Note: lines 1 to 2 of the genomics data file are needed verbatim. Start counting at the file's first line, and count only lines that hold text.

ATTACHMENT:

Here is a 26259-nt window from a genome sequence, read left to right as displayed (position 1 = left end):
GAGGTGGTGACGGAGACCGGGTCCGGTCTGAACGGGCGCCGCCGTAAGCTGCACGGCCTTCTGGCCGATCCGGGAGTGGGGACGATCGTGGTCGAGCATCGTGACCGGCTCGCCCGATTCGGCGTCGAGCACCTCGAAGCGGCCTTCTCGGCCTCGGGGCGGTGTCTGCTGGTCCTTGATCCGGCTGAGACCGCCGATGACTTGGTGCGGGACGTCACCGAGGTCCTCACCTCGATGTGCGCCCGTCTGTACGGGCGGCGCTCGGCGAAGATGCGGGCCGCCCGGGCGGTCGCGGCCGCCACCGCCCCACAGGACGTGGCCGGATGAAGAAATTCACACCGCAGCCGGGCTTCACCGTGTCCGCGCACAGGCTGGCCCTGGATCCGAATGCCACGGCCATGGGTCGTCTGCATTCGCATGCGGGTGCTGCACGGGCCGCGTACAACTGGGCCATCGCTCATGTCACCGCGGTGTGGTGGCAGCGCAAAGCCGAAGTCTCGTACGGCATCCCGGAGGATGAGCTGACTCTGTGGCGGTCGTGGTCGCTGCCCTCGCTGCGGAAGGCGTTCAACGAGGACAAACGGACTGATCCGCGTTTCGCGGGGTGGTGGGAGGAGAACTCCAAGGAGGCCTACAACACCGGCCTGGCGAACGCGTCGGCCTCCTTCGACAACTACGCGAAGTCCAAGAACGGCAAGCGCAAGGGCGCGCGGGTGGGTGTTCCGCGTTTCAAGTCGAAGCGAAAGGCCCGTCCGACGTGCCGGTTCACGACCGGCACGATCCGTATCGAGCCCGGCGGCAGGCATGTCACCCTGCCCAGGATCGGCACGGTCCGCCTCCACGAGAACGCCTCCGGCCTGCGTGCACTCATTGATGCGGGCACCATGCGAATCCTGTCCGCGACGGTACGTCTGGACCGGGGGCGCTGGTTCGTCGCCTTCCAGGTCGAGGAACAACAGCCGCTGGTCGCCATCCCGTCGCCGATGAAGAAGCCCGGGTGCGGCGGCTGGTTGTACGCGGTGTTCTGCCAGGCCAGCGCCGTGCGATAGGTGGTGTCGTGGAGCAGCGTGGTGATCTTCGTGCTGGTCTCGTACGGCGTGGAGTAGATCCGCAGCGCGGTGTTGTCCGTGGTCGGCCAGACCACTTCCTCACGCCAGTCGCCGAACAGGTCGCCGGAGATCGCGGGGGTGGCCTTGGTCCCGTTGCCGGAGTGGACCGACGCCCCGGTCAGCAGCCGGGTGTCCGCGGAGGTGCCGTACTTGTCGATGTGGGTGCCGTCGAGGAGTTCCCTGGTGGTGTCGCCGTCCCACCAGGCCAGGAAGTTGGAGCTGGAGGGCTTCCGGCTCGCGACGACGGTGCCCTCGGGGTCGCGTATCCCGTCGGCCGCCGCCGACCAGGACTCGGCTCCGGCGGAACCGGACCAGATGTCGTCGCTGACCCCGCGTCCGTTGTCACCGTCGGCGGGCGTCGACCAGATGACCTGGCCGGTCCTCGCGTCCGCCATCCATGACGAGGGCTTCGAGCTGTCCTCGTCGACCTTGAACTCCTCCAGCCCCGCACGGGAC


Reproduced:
Here is a 26259-nt window from a genome sequence, read left to right as displayed (position 1 = left end):
GAGGTGGTGACGGAGACCGGGTCCGGTCTGAACGGGCGCCGCCGTAAGCTGCACGGCCTTCTGGCCGATCCGGGAGTGGGGACGATCGTGGTCGAGCATCGTGACCGGCTCGCCCGATTCGGCGTCGAGCACCTCGAAGCGGCCTTCTCGGCCTCGGGGCGGTGTCTGCTGGTCCTTGATCCGGCTGAGACCGCCGATGACTTGGTGCGGGACGTCACCGAGGTCCTCACCTCGATGTGCGCCCGTCTGTACGGGCGGCGCTCGGCGAAGATGCGGGCCGCCCGGGCGGTCGCGGCCGCCACCGCCCCACAGGACGTGGCCGGATGAAGAAATTCACACCGCAGCCGGGCTTCACCGTGTCCGCGCACAGGCTGGCCCTGGATCCGAATGCCACGGCCATGGGTCGTCTGCATTCGCATGCGGGTGCTGCACGGGCCGCGTACAACTGGGCCATCGCTCATGTCACCGCGGTGTGGTGGCAGCGCAAAGCCGAAGTCTCGTACGGCATCCCGGAGGATGAGCTGACTCTGTGGCGGTCGTGGTCGCTGCCCTCGCTGCGGAAGGCGTTCAACGAGGACAAACGGACTGATCCGCGTTTCGCGGGGTGGTGGGAGGAGAACTCCAAGGAGGCCTACAACACCGGCCTGGCGAACGCGTCGGCCTCCTTCGACAACTACGCGAAGTCCAAGAACGGCAAGCGCAAGGGCGCGCGGGTGGGTGTTCCGCGTTTCAAGTCGAAGCGAAAGGCCCGTCCGACGTGCCGGTTCACGACCGGCACGATCCGTATCGAGCCCGGCGGCAGGCATGTCACCCTGCCCAGGATCGGCACGGTCCGCCTCCACGAGAACGCCTCCGGCCTGCGTGCACTCATTGATGCGGGCACCATGCGAATCCTGTCCGCGACGGTACGTCTGGACCGGGGGCGCTGGTTCGTCGCCTTCCAGGTCGAGGAACAACAGCCGCTGGTCGCCATCCCGTCGCCGATGAAGAAGCCCGGGTGCGGCGGCTGGTTGTACGCGGTGTTCTGCCAGGCCAGCGCCGTGCGATAGGTGGTGTCGTGGAGCAGCGTGGTGATCTTCGTGCTGGTCTCGTACGGCGTGGAGTAGATCCGCAGCGCGGTGTTGTCCGTGGTCGGCCAGACCACTTCCTCACGCCAGTCGCCGAACAGGTCGCCGGAGATCGCGGGGGTGGCCTTGGTCCCGTTGCCGGAGTGGACCGACGCCCCGGTCAGCAGCCGGGTGTCCGCGGAGGTGCCGTACTTGTCGATGTGGGTGCCGTCGAGGAGTTCCCTGGTGGTGTCGCCGTCCCACCAGGCCAGGAAGTTGGAGCTGGAGGGCTTCCGGCTCGCGACGACGGTGCCCTCGGGGTCGCGTATCCCGTCGGCCGCCGCCGACCAGGACTCGGCTCCGGCGGAACCGGACCAGATGTCGTCGCTGACCCCGCGTCCGTTGTCACCGTCGGCGGGCGTCGACCAGATGACCTGGCCGGTCCTCGCGTCCGCCATCCATGACGAGGGCTTCGAGCTGTCCTCGTCGACCTTGAACTCCTCCAGCCCCGCACGGGAC